verb (used with object)
verb (used without object)
Origin of paint
Examples from the Web for paint
Contemporary Examples of paint
U.S. spies are worried the long-awaited Senate review will paint targets on their backs.CIA Offers New Security Checks for ‘Torture Report’ Spies
Shane Harris, Kimberly Dozier
December 9, 2014
I want to paint what I feel,” he said to Theo, “and feel what I paint.Decoding Vincent Van Gogh’s Tempestuous, Fragile Mind
December 7, 2014
The idea of being able to paint together was the direction we were all hinting toward anyway.Herbie Hancock Holds Forth
November 8, 2014
Reagan proceeds to paint a grim picture of the State of the Union, starting with the economy and moving to Vietnam.Remembering Reagan’s Defining Speech
October 27, 2014
Picasso went on to paint some of the most influential and lucrative paintings of the 20th century.Did Picasso Try to Steal the Mona Lisa?
October 23, 2014
Historical Examples of paint
He will paint the same scene under a dozen conditions of light.Ballads of a Bohemian
Robert W. Service
Why did Shakespeare want to paint this unpleasant bitter-tongued wife?
He could paint you Bassanio or Benedick or Mercutio to the life.
His passion is so intense that he has no desire to paint her seduction as greater than it was.
S' fur 's the pitcher goes, it's about as good 's kin be did with paint, I guess.Chip, of the Flying U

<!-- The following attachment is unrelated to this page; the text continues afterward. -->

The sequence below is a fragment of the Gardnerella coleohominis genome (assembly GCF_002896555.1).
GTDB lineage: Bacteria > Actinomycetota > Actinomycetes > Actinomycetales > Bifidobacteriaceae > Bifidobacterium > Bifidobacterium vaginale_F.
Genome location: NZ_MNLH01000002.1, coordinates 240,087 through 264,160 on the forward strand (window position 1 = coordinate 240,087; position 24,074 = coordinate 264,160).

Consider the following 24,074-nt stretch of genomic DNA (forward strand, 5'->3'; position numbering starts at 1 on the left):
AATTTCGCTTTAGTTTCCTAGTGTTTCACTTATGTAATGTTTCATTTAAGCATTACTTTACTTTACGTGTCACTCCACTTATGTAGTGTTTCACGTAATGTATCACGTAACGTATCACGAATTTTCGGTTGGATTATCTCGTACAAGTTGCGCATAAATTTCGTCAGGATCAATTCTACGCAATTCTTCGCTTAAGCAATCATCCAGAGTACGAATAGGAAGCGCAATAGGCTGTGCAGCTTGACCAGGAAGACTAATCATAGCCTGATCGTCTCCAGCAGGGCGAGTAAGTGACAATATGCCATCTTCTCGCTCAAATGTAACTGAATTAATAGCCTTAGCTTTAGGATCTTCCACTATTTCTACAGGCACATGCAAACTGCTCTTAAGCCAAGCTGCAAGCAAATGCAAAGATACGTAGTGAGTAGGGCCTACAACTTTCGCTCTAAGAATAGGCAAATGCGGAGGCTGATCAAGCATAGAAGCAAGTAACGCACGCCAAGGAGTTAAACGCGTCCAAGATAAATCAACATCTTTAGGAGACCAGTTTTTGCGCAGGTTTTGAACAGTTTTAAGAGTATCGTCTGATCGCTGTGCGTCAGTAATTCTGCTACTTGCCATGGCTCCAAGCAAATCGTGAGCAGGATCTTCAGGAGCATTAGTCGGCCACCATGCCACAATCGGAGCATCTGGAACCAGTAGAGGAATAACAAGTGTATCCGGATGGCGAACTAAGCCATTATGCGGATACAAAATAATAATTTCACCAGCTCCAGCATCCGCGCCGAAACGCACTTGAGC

B. M. Bower
Word Origin for paint
early 13c., "represent in painting or drawing, portray;" early 14c., "paint the surface of, color, stain;" from Old French peintier "to paint," from peint, past participle of peindre "to paint," from Latin pingere "to paint, represent in a picture, stain; embroider, tattoo," from PIE root *peig-/*peik- "to cut" (cf. Sanskrit pimsati "hews out, cuts, carves, adorns," Old Church Slavonic pila "file, saw," Lithuanian pela "file"). Sense evolution between PIE and Latin was, presumably, from "decorate with cut marks" to "decorate" to "decorate with color." Cf. Sanskrit pingah "reddish," pesalah "adorned, decorated, lovely," Old Church Slavonic pegu "variegated;" Greek poikilos "variegated;" Old High German fehjan "to adorn;" Old Church Slavonic pisati, Lithuanian piesiu "to write." Probably also representing the "cutting" branch of the family is Old English feol (see file (n.)).
To paint the town (red) "go on a spree" first recorded 1884; to paint (someone or something) black "represent it as wicked or evil" is from 1590s. Adjective paint-by-numbers "simple" is attested by 1970; the art-for-beginners kits themselves date to c.1953.
late 13c. (in compounds), "that with which something is painted," from paint (v.). Of rouge, make-up, etc., from 1650s. Paint brush attested from 1827.